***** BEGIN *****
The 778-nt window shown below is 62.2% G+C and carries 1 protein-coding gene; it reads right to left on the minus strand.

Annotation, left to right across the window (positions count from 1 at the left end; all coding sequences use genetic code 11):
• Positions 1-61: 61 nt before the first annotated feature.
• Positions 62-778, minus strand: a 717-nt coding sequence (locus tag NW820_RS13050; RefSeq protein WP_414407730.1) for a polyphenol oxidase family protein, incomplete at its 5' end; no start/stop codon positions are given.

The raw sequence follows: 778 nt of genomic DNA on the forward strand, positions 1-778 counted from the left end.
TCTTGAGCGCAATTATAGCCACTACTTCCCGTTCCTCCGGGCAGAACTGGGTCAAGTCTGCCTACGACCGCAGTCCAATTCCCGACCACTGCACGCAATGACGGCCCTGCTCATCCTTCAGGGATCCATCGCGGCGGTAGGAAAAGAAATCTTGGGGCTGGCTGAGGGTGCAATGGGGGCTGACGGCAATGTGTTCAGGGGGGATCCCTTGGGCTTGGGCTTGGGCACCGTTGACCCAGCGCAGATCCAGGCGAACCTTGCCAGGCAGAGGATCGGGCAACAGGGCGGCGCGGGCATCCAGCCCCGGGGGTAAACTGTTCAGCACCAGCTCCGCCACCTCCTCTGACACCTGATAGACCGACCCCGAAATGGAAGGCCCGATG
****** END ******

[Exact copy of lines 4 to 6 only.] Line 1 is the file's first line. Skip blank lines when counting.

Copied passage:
• Positions 62-778, minus strand: a 717-nt coding sequence (locus tag NW820_RS13050; RefSeq protein WP_414407730.1) for a polyphenol oxidase family protein, incomplete at its 5' end; no start/stop codon positions are given.

The raw sequence follows: 778 nt of genomic DNA on the forward strand, positions 1-778 counted from the left end.
TCTTGAGCGCAATTATAGCCACTACTTCCCGTTCCTCCGGGCAGAACTGGGTCAAGTCTGCCTACGACCGCAGTCCAATTCCCGACCACTGCACGCAATGACGGCCCTGCTCATCCTTCAGGGATCCATCGCGGCGGTAGGAAAAGAAATCTTGGGGCTGGCTGAGGGTGCAATGGGGGCTGACGGCAATGTGTTCAGGGGGGATCCCTTGGGCTTGGGCTTGGGCACCGTTGACCCAGCGCAGATCCAGGCGAACCTTGCCAGGCAGAGGATCGGGCAACAGGGCGGCGCGGGCATCCAGCCCCGGGGGTAAACTGTTCAGCACCAGCTCCGCCACCTCCTCTGACACCTGATAGACCGACCCCGAAATGGAAGGCCCGATG